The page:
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biology-05-00033-f011: An isometric graph showing the Hamming distance of the differentiation tree from the lineage tree in Ciona (N = 213). The H abbreviation stands for Hamming distance. The position of a point representing a cell is based on the depth of its node in the differentiation tree. The positions of all points are rotated 45 degrees clockwise from a bottom-to-top differentiation tree ordering (where the 1-cell stage is at the bottom of the graph). Each cell is colored with its Hamming distance. Along a given line, the cells appear in their order, left to right, in the differentiation tree. For example, cells A.5.1 and A.5.1* at depth 4, where the total number of cells is 16 (ranging from 0 to 15), means cell A.5.1 is at the extreme left side of the differentiation tree, and cell A.5.1* is at the extreme right side of the differentiation tree. The other cells are spaced in between. The pattern of Hamming distances suggests that the relationship between the two orderings is nonrandom and therefore has some underlying anatomical importance.

Mentions: One way we can compare the lineage tree order and the differentiation tree order is by calculating a numeric distance between the differentiation code and the lineage code. Since these binary codes provide specific addresses for each cell in the embryo, specific cells (and locations in the tree) can be compared between tree orderings, quantified using the Hamming distance. This distance between the lineage code and differentiation code is measured in bits (see Methods, Section 2.9). We use the lineage tree to root the lineage code/differentiation code comparison in Ciona and the differentiation tree to do the same in C. elegans, to demonstrate that both can be effectively used to determine the Hamming distance for individual cells. This makes no difference in terms of the Hamming distance for each cell nor the mother cell/descendant relationship. However, the lineage tree for Ciona is used because the Ciona differentiation tree potentially contains many more potential errors than the lineage tree. Measurable differences between the lineage code and differentiation code using the Hamming distance metric were visualized using an isometric graph (Figure 11 for Ciona and Figure 11 for C. elegans).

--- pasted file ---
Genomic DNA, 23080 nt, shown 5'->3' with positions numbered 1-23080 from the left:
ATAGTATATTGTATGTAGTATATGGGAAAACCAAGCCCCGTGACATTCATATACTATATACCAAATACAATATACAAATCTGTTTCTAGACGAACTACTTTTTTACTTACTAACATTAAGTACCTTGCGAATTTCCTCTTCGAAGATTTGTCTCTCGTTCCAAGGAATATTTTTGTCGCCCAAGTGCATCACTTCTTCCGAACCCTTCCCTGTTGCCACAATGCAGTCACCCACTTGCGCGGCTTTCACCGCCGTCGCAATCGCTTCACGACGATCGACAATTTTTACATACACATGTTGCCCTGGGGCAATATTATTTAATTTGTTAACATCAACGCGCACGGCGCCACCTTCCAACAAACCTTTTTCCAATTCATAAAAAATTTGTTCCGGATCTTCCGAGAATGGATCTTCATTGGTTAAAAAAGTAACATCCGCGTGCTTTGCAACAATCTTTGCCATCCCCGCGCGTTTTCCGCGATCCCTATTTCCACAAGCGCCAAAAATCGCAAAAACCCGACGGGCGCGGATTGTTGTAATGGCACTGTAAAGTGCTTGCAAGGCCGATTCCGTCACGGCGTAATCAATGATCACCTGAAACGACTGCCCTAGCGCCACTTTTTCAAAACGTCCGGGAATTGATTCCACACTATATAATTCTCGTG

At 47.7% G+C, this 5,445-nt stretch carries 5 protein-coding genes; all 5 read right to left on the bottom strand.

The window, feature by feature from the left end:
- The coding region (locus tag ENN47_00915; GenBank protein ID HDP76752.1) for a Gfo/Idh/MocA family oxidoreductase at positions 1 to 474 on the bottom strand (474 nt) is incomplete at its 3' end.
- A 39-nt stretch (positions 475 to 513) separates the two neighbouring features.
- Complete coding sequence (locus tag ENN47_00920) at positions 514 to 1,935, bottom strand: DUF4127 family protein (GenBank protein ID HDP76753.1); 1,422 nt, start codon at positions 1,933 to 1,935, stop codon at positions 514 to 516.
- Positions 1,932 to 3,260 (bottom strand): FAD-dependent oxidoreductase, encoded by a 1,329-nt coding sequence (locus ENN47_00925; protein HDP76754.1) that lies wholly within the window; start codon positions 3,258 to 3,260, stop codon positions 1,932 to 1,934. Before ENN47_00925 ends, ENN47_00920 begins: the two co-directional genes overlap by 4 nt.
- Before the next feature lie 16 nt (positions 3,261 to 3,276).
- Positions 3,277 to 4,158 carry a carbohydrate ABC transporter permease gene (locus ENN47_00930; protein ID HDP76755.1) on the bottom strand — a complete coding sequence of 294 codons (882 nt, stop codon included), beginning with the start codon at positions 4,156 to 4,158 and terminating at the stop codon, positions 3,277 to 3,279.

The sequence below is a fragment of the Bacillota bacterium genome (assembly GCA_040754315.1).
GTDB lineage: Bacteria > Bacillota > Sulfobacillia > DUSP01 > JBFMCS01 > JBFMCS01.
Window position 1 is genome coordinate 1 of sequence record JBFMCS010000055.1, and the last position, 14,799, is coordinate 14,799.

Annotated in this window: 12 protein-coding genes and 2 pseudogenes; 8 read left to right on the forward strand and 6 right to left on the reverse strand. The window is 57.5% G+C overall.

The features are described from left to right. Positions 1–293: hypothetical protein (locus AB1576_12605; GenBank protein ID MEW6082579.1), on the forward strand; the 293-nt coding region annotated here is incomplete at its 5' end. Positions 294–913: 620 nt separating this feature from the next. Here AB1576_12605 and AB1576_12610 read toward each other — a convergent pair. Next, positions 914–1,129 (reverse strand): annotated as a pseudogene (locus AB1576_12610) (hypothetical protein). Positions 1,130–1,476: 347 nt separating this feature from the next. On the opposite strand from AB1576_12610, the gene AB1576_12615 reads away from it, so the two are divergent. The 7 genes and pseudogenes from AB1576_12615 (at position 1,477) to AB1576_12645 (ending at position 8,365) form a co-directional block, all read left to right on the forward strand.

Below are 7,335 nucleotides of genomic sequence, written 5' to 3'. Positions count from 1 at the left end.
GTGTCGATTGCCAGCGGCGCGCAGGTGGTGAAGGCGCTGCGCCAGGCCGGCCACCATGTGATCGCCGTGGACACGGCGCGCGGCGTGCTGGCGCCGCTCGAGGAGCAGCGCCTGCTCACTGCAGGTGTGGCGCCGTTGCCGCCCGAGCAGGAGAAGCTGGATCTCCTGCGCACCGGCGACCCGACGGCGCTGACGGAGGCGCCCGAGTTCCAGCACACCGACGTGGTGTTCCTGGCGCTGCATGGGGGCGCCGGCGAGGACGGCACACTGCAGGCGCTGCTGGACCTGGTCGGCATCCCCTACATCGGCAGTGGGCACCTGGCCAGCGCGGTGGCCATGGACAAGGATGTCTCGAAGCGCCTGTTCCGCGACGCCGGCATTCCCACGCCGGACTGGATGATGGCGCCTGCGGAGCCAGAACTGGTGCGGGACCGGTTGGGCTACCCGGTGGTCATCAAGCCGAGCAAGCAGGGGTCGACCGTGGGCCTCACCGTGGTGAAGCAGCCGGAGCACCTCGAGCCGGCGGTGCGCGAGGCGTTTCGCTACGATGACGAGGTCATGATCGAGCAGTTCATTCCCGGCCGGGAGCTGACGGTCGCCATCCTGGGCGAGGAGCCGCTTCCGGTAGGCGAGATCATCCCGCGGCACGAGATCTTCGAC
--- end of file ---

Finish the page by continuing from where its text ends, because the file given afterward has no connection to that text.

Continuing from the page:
Quantifying Mosaic Development: Towards an Evo-Devo Postmodern Synthesis of the Evolution of Development via Differentiation Trees of Embryos